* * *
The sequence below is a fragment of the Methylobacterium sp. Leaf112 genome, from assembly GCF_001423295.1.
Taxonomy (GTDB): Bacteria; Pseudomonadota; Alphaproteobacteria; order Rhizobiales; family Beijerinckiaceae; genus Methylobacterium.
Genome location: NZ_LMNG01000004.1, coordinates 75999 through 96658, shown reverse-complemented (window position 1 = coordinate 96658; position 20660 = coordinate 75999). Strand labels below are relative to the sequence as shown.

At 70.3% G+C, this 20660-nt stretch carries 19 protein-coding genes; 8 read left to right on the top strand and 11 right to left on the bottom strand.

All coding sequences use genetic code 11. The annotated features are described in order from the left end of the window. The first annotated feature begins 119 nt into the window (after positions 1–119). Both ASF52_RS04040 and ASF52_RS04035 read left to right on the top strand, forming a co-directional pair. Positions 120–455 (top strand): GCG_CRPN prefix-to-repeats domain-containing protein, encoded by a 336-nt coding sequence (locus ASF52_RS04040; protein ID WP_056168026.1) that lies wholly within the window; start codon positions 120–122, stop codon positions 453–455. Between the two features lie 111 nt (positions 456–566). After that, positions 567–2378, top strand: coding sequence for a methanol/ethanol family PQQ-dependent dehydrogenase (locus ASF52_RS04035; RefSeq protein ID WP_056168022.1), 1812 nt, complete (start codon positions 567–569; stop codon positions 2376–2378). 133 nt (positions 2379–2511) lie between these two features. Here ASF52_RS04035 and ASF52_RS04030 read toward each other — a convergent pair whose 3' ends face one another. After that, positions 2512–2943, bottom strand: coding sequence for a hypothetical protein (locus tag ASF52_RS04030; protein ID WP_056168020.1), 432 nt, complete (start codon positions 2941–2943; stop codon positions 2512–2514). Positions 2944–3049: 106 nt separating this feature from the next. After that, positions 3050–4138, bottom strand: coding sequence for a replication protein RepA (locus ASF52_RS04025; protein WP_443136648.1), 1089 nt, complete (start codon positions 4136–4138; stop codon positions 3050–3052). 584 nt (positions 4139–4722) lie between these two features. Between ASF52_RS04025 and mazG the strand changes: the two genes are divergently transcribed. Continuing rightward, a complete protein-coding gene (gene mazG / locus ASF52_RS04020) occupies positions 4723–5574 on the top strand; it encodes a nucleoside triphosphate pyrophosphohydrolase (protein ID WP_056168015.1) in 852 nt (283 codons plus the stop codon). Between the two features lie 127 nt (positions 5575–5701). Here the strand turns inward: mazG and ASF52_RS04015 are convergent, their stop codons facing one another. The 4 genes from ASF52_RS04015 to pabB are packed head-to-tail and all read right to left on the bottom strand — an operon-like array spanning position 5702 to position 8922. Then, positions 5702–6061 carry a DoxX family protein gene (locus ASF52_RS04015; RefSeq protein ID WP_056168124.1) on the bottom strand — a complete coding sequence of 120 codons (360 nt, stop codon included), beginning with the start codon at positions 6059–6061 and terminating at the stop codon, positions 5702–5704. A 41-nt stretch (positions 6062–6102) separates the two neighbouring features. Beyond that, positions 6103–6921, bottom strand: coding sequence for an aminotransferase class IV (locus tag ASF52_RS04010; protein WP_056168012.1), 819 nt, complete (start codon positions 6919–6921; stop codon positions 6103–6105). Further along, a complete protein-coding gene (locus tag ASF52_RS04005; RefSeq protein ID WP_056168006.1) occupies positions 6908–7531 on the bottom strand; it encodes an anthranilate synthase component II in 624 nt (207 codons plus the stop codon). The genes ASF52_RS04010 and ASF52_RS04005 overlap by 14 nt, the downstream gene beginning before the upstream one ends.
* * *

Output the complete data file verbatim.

The sequence below is a fragment of the Methylobacterium sp. Leaf112 genome, from assembly GCF_001423295.1.
Taxonomy (GTDB): Bacteria; Pseudomonadota; Alphaproteobacteria; order Rhizobiales; family Beijerinckiaceae; genus Methylobacterium.
Genome location: NZ_LMNG01000004.1, coordinates 75999 through 96658, shown reverse-complemented (window position 1 = coordinate 96658; position 20660 = coordinate 75999). Strand labels below are relative to the sequence as shown.

At 70.3% G+C, this 20660-nt stretch carries 19 protein-coding genes; 8 read left to right on the top strand and 11 right to left on the bottom strand.

All coding sequences use genetic code 11. The annotated features are described in order from the left end of the window. The first annotated feature begins 119 nt into the window (after positions 1–119). Both ASF52_RS04040 and ASF52_RS04035 read left to right on the top strand, forming a co-directional pair. Positions 120–455 (top strand): GCG_CRPN prefix-to-repeats domain-containing protein, encoded by a 336-nt coding sequence (locus ASF52_RS04040; protein ID WP_056168026.1) that lies wholly within the window; start codon positions 120–122, stop codon positions 453–455. Between the two features lie 111 nt (positions 456–566). After that, positions 567–2378, top strand: coding sequence for a methanol/ethanol family PQQ-dependent dehydrogenase (locus ASF52_RS04035; RefSeq protein ID WP_056168022.1), 1812 nt, complete (start codon positions 567–569; stop codon positions 2376–2378). 133 nt (positions 2379–2511) lie between these two features. Here ASF52_RS04035 and ASF52_RS04030 read toward each other — a convergent pair whose 3' ends face one another. After that, positions 2512–2943, bottom strand: coding sequence for a hypothetical protein (locus tag ASF52_RS04030; protein ID WP_056168020.1), 432 nt, complete (start codon positions 2941–2943; stop codon positions 2512–2514). Positions 2944–3049: 106 nt separating this feature from the next. After that, positions 3050–4138, bottom strand: coding sequence for a replication protein RepA (locus ASF52_RS04025; protein WP_443136648.1), 1089 nt, complete (start codon positions 4136–4138; stop codon positions 3050–3052). 584 nt (positions 4139–4722) lie between these two features. Between ASF52_RS04025 and mazG the strand changes: the two genes are divergently transcribed. Continuing rightward, a complete protein-coding gene (gene mazG / locus ASF52_RS04020) occupies positions 4723–5574 on the top strand; it encodes a nucleoside triphosphate pyrophosphohydrolase (protein ID WP_056168015.1) in 852 nt (283 codons plus the stop codon). Between the two features lie 127 nt (positions 5575–5701). Here the strand turns inward: mazG and ASF52_RS04015 are convergent, their stop codons facing one another. The 4 genes from ASF52_RS04015 to pabB are packed head-to-tail and all read right to left on the bottom strand — an operon-like array spanning position 5702 to position 8922. Then, positions 5702–6061 carry a DoxX family protein gene (locus ASF52_RS04015; RefSeq protein ID WP_056168124.1) on the bottom strand — a complete coding sequence of 120 codons (360 nt, stop codon included), beginning with the start codon at positions 6059–6061 and terminating at the stop codon, positions 5702–5704. A 41-nt stretch (positions 6062–6102) separates the two neighbouring features. Beyond that, positions 6103–6921, bottom strand: coding sequence for an aminotransferase class IV (locus tag ASF52_RS04010; protein WP_056168012.1), 819 nt, complete (start codon positions 6919–6921; stop codon positions 6103–6105). Further along, a complete protein-coding gene (locus tag ASF52_RS04005; RefSeq protein ID WP_056168006.1) occupies positions 6908–7531 on the bottom strand; it encodes an anthranilate synthase component II in 624 nt (207 codons plus the stop codon). The genes ASF52_RS04010 and ASF52_RS04005 overlap by 14 nt, the downstream gene beginning before the upstream one ends.